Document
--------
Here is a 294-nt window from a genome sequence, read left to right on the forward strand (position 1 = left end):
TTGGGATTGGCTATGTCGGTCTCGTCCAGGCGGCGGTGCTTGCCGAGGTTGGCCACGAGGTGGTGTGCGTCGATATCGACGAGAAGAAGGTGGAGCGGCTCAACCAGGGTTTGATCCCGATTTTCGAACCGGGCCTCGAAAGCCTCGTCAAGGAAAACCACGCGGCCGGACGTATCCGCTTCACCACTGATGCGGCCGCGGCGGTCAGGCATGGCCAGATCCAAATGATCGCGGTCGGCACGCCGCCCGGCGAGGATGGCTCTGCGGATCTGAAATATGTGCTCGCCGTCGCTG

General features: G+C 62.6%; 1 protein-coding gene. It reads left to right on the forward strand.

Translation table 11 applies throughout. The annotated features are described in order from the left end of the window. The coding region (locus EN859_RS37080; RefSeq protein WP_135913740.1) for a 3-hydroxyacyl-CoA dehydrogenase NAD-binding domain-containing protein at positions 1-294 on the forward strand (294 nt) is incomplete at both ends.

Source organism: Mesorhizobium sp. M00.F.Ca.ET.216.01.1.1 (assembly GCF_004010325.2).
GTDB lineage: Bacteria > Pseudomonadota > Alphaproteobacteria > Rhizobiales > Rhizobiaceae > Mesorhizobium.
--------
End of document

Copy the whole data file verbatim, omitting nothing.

Here is a 294-nt window from a genome sequence, read left to right on the forward strand (position 1 = left end):
TTGGGATTGGCTATGTCGGTCTCGTCCAGGCGGCGGTGCTTGCCGAGGTTGGCCACGAGGTGGTGTGCGTCGATATCGACGAGAAGAAGGTGGAGCGGCTCAACCAGGGTTTGATCCCGATTTTCGAACCGGGCCTCGAAAGCCTCGTCAAGGAAAACCACGCGGCCGGACGTATCCGCTTCACCACTGATGCGGCCGCGGCGGTCAGGCATGGCCAGATCCAAATGATCGCGGTCGGCACGCCGCCCGGCGAGGATGGCTCTGCGGATCTGAAATATGTGCTCGCCGTCGCTG

General features: G+C 62.6%; 1 protein-coding gene. It reads left to right on the forward strand.

Translation table 11 applies throughout. The annotated features are described in order from the left end of the window. The coding region (locus EN859_RS37080; RefSeq protein WP_135913740.1) for a 3-hydroxyacyl-CoA dehydrogenase NAD-binding domain-containing protein at positions 1-294 on the forward strand (294 nt) is incomplete at both ends.

Source organism: Mesorhizobium sp. M00.F.Ca.ET.216.01.1.1 (assembly GCF_004010325.2).
GTDB lineage: Bacteria > Pseudomonadota > Alphaproteobacteria > Rhizobiales > Rhizobiaceae > Mesorhizobium.